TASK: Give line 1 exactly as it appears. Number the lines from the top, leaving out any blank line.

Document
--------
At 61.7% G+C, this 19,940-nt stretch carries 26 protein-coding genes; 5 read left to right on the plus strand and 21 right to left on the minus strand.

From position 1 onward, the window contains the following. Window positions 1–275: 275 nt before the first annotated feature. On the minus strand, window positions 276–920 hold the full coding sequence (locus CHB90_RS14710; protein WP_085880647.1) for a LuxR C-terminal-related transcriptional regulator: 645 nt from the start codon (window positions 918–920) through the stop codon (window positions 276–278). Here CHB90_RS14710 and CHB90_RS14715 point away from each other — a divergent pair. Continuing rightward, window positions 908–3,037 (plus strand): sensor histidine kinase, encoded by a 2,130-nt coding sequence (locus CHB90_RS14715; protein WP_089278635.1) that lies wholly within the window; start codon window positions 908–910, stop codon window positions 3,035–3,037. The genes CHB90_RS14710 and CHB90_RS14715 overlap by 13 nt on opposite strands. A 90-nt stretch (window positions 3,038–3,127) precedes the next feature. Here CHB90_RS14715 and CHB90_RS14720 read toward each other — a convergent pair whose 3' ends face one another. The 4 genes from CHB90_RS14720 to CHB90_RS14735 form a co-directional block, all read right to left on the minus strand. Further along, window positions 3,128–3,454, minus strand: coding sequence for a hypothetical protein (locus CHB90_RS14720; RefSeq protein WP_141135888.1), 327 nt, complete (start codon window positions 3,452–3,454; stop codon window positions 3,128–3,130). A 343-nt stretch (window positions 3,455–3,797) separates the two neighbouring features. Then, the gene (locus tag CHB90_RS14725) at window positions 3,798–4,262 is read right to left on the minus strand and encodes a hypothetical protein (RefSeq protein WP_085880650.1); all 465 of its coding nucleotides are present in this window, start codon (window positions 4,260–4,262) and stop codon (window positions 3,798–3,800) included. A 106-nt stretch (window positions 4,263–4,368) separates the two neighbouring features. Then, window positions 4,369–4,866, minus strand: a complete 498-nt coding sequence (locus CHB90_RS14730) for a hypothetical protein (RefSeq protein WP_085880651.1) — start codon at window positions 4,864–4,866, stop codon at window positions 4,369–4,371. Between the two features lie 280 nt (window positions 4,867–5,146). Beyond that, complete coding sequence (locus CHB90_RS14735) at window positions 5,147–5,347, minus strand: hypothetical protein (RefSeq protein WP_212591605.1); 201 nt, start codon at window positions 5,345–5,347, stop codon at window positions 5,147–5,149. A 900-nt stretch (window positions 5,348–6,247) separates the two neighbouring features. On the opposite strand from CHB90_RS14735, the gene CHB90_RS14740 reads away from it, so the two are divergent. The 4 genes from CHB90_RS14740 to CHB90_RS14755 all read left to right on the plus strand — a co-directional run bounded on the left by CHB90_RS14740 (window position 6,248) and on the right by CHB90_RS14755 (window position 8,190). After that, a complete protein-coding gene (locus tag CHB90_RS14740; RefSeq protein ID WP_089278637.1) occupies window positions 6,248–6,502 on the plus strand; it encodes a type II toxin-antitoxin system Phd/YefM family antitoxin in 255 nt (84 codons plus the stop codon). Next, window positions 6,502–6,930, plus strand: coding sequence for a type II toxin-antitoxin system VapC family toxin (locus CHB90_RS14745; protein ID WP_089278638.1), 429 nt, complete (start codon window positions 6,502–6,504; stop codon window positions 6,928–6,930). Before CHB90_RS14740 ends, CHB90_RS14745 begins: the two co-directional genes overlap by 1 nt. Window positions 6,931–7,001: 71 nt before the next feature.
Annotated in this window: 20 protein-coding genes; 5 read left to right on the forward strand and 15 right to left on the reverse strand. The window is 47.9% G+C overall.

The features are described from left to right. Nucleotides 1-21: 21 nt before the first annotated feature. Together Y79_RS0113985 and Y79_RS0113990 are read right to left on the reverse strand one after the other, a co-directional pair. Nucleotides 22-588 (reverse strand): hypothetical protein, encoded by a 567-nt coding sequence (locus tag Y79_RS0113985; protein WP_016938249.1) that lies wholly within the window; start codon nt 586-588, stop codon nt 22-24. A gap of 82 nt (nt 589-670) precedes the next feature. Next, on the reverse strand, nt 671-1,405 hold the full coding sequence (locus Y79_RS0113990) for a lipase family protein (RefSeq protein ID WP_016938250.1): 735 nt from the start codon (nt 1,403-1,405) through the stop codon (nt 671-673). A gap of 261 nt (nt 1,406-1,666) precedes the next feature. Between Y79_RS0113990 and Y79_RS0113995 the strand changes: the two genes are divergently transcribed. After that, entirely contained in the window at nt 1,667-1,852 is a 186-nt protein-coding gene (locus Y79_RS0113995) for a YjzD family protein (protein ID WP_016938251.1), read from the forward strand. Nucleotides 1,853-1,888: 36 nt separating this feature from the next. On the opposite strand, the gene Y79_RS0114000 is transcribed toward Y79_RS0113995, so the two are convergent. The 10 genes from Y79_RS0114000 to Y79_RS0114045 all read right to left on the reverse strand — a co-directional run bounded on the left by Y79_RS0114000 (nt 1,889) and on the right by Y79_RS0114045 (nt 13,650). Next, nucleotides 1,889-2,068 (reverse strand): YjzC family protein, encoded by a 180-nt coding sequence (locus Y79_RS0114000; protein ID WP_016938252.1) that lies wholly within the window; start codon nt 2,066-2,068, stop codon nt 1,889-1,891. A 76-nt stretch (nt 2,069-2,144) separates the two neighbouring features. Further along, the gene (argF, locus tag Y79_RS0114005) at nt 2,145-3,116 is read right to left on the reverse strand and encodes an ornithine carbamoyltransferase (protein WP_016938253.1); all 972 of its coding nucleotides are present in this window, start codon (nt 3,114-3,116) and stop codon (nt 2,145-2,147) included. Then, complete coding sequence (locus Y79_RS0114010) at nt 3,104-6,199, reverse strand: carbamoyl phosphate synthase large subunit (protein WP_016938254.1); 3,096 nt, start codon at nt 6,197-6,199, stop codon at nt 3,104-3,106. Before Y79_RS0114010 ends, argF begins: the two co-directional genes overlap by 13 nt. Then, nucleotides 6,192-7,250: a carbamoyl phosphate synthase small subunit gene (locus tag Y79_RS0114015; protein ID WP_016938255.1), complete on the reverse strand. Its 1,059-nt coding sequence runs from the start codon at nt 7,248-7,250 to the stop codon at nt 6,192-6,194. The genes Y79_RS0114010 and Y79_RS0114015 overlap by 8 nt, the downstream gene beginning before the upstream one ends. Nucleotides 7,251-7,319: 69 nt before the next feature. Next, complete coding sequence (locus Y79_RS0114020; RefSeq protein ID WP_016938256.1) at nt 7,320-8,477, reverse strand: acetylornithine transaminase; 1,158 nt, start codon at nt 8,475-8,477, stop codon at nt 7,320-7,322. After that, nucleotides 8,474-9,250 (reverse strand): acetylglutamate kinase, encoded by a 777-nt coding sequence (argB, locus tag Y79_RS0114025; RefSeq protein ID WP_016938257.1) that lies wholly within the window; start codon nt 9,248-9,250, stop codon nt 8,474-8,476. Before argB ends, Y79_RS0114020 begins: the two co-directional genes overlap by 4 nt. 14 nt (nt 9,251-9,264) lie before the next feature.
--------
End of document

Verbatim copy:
At 61.7% G+C, this 19,940-nt stretch carries 26 protein-coding genes; 5 read left to right on the plus strand and 21 right to left on the minus strand.